California Corrections Committee Proposes New Minimum Standards for Incarcerated Youth

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Board of State and Community Corrections

The Board of State and Community Corrections (BSCC) works in partnership with local corrections systems and assists efforts to achieve continued improvement in reducing recidivism through evidence-based decision making.

California youth advocates are fairly pleased with recommendations on use of pepper spray, shackling, visitation rights and vegetarian meal options for incarcerated youth that came from the Executive Steering Committee of the state Board of State and Community Corrections.

Israel Villa

“This time around was historic; we are advocating for changes that have never been addressed before,” said Israel Villa, a formerly incarcerated youth. “My understanding is that the [board] usually goes with the steering committee's recommendations.”

Villa, the program and policy coordinator for the organization Motivating Individual Leadership for Public Advancement, said he is hopeful the recommendations will be approved.

The committee held a panel with youth advocates last week in preparation for a Feb. 8, 2018 meeting, when the full board will vote on revising statewide regulations for incarcerated youth.

The committee recommended requiring that facilities must document the use of pepper spray on youth. Advocates had been hoping for a ban. California is currently one of five states that allow guards to carry pepper spray inside youth prisons.

Sara Kruzan

Sara Kruzan, a formerly incarcerated youth and program coordinator at Healing Dialogue and Action, said this requirement is a step in the right direction, but that using pepper spray should not be tolerated.

“There is a double standard in place,” she said. “If your children got into a fight at school, it wouldn’t be acceptable to pepper spray them as a form of punishment. That would be considered abuse.”

Villa said the issue of pepper spray goes hand-in-hand with the issue of staff-to-youth ratios.

“If there were more staff members available, these facilities wouldn’t need to rely on pepper spray to handle altercations,” Villa said. “These are kids, and punishment doesn’t help their situations.”

Youth advocates proposed improving the staff-to-youth ratios, but the committee decided not to recommend action on that matter. Currently, the state requires one adult for every 10 youths during the day, and one adult to 30 youths during the night.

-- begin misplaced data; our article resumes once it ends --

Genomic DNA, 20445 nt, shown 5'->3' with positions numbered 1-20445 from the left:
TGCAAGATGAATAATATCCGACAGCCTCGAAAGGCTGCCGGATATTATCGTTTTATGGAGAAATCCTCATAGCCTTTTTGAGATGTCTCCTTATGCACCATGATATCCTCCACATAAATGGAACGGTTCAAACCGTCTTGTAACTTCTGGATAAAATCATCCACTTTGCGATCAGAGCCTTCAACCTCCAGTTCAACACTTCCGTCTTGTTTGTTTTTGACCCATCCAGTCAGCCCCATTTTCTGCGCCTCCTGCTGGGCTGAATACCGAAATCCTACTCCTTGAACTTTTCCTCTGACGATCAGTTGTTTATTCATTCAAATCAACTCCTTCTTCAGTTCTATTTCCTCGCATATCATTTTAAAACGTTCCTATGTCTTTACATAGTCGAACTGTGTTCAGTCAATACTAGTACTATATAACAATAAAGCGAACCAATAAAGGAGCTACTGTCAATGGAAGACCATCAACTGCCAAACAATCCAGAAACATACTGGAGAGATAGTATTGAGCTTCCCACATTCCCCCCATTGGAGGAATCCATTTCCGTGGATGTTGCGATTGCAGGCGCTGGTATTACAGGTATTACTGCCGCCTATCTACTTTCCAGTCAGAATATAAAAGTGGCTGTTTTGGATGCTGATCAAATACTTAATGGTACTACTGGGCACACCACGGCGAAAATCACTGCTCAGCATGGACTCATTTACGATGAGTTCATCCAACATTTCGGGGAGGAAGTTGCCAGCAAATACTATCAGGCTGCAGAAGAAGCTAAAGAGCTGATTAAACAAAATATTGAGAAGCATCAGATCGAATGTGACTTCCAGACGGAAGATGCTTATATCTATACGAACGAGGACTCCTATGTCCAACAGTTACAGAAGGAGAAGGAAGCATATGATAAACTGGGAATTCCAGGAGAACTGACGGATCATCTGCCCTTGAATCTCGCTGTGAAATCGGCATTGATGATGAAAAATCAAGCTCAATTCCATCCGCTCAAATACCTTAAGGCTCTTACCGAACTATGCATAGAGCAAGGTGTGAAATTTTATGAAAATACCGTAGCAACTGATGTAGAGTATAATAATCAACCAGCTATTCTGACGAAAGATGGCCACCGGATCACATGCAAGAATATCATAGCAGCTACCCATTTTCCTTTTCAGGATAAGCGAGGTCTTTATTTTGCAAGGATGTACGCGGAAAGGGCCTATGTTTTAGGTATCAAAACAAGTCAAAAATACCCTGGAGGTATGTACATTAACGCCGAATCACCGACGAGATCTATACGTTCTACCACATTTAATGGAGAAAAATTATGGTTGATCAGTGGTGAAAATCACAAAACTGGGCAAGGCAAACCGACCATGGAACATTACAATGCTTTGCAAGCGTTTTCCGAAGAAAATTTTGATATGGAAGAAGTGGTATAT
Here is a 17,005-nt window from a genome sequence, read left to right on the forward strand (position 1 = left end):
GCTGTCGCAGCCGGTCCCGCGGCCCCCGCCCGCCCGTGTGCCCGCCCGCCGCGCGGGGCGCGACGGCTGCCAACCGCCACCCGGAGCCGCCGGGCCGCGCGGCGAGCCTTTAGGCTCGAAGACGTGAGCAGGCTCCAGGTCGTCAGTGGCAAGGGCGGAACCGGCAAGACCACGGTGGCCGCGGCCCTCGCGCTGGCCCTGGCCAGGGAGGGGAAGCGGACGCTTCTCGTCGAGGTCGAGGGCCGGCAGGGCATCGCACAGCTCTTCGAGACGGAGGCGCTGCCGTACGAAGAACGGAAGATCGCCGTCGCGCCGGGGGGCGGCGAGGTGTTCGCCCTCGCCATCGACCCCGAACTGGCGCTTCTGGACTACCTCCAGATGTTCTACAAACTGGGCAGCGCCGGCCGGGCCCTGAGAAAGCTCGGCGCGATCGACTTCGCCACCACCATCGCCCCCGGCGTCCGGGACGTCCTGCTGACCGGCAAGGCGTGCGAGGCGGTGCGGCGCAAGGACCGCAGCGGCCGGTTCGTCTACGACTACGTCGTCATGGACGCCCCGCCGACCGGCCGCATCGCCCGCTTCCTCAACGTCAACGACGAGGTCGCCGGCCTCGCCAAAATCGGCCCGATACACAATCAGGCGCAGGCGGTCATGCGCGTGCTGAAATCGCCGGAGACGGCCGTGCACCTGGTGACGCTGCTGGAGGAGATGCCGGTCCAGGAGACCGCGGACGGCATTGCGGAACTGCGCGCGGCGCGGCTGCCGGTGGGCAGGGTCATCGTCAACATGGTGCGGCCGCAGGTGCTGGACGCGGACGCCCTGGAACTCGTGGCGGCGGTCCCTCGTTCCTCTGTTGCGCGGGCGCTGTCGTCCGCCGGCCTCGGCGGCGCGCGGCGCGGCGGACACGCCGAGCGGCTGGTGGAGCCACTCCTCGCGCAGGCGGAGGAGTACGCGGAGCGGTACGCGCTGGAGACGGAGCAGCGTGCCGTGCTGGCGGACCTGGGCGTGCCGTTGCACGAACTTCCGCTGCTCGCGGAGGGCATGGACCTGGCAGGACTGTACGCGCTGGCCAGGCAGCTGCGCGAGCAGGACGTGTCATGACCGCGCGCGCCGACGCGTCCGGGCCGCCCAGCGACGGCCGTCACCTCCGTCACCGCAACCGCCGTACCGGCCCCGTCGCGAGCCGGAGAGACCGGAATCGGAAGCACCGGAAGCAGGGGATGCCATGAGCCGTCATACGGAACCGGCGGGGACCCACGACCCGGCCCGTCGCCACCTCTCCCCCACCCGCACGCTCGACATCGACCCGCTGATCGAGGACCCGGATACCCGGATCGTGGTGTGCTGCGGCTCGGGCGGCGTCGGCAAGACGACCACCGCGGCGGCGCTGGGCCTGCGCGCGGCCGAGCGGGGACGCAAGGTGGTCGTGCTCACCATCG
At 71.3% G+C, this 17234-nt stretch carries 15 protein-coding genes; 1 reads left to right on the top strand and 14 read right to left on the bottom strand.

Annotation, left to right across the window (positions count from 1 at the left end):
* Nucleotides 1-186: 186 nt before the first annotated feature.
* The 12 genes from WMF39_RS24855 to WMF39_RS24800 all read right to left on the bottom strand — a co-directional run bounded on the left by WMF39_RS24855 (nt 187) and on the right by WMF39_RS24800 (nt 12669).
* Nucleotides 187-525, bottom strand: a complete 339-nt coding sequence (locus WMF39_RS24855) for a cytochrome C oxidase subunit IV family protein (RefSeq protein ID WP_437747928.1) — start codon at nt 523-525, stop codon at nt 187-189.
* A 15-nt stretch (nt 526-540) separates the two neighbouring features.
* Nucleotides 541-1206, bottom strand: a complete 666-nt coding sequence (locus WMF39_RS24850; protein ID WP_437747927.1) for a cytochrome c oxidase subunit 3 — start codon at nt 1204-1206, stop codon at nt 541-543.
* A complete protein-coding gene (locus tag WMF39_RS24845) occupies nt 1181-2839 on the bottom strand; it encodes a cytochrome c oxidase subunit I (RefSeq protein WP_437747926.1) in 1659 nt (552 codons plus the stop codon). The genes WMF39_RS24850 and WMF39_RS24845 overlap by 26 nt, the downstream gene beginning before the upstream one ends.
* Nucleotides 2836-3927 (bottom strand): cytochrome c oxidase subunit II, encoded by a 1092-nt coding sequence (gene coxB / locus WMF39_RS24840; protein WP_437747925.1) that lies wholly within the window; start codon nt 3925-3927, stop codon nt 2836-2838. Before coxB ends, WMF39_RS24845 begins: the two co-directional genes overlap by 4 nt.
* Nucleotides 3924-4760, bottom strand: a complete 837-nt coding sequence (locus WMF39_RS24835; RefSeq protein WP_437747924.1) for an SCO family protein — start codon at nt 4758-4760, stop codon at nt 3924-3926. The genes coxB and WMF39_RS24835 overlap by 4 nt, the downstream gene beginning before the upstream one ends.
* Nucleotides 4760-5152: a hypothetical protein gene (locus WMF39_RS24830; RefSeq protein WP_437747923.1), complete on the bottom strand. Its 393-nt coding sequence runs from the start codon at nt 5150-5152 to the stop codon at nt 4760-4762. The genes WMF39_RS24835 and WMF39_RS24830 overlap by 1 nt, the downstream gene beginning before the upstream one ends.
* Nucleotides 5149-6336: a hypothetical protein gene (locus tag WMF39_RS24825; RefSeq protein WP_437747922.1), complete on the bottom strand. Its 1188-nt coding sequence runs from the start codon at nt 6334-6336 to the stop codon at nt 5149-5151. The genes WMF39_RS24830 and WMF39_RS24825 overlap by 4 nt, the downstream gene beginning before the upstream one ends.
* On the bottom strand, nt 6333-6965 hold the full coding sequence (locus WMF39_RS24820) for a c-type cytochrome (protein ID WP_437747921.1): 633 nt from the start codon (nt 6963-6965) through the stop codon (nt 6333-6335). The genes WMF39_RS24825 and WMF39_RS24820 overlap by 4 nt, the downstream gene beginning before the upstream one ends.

The committee also suggested new regulations that would prohibit the general use of shackles. Instead, the facility would be required to conduct individualized assessments before each use.

Kruzan said she is worried that this proposed regulation will fall short.

“I’m concerned about who will be making that discretion regarding shackles, and why we are still OK with shackles being used on our youth,” she said. “I can’t align myself with a system that treats youth in a way that doesn’t even match our values as a community.”

Executive Steering Committee meetings are designed to provide direction and focus to the revision process by identifying critical issues, providing direction to workgroups that propose revisions and making a final recommendation to the full board. The full board is expected to make a final decision on revisions to Juvenile Titles 15 and 24 regulations by April 2018.

Revisions to California’s regulations were last made in 2014, but there is no particular rule for when a state reviews its regulations for youth facilities, according to the National Center for Juvenile Justice.

The committee also suggested that facilities should be required to process requests for vegetarian meals, and supportive adults should not be barred from visiting incarcerated youth simply because of the adults’ conviction history.

Overall, Kruzan said these regulations should guide facilities to treat youth in a trauma-informed manner, rather than with a punitive approach.

“Anyone who is working with youth should be looking at the factors that contributed to their situations,” she said. “In my case, my trauma was never acknowledged and the phrase ‘child sex-trafficking survivor’ was never used. No one knew how to handle me, so I was criminalized.”


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